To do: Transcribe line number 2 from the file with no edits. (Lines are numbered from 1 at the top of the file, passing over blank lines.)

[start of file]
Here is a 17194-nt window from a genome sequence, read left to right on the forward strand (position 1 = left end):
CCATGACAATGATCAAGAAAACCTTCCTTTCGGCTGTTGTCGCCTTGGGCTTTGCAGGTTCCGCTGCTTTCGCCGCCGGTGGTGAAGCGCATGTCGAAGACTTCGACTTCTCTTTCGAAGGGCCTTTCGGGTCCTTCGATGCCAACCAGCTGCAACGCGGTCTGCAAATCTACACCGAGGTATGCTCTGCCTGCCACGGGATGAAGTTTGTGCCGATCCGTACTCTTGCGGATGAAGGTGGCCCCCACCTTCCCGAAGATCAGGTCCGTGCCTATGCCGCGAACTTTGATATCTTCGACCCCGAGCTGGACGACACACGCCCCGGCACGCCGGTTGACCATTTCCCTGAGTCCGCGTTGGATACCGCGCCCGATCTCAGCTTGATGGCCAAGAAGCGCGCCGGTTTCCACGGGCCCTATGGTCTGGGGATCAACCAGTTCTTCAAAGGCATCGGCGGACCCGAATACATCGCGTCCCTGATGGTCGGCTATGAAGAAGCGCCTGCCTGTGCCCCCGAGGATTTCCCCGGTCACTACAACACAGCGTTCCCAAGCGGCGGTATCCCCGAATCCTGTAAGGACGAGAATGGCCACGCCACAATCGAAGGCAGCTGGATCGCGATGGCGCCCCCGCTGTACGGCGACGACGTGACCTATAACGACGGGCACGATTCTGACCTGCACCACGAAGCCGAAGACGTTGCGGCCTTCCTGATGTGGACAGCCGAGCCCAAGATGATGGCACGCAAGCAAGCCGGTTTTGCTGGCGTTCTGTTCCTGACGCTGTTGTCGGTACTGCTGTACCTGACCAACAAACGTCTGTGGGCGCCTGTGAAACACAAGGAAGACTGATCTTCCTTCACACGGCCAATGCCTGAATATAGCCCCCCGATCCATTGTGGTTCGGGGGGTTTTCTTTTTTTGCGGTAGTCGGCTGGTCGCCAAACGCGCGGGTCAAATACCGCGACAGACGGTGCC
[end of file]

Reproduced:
CCATGACAATGATCAAGAAAACCTTCCTTTCGGCTGTTGTCGCCTTGGGCTTTGCAGGTTCCGCTGCTTTCGCCGCCGGTGGTGAAGCGCATGTCGAAGACTTCGACTTCTCTTTCGAAGGGCCTTTCGGGTCCTTCGATGCCAACCAGCTGCAACGCGGTCTGCAAATCTACACCGAGGTATGCTCTGCCTGCCACGGGATGAAGTTTGTGCCGATCCGTACTCTTGCGGATGAAGGTGGCCCCCACCTTCCCGAAGATCAGGTCCGTGCCTATGCCGCGAACTTTGATATCTTCGACCCCGAGCTGGACGACACACGCCCCGGCACGCCGGTTGACCATTTCCCTGAGTCCGCGTTGGATACCGCGCCCGATCTCAGCTTGATGGCCAAGAAGCGCGCCGGTTTCCACGGGCCCTATGGTCTGGGGATCAACCAGTTCTTCAAAGGCATCGGCGGACCCGAATACATCGCGTCCCTGATGGTCGGCTATGAAGAAGCGCCTGCCTGTGCCCCCGAGGATTTCCCCGGTCACTACAACACAGCGTTCCCAAGCGGCGGTATCCCCGAATCCTGTAAGGACGAGAATGGCCACGCCACAATCGAAGGCAGCTGGATCGCGATGGCGCCCCCGCTGTACGGCGACGACGTGACCTATAACGACGGGCACGATTCTGACCTGCACCACGAAGCCGAAGACGTTGCGGCCTTCCTGATGTGGACAGCCGAGCCCAAGATGATGGCACGCAAGCAAGCCGGTTTTGCTGGCGTTCTGTTCCTGACGCTGTTGTCGGTACTGCTGTACCTGACCAACAAACGTCTGTGGGCGCCTGTGAAACACAAGGAAGACTGATCTTCCTTCACACGGCCAATGCCTGAATATAGCCCCCCGATCCATTGTGGTTCGGGGGGTTTTCTTTTTTTGCGGTAGTCGGCTGGTCGCCAAACGCGCGGGTCAAATACCGCGACAGACGGTGCC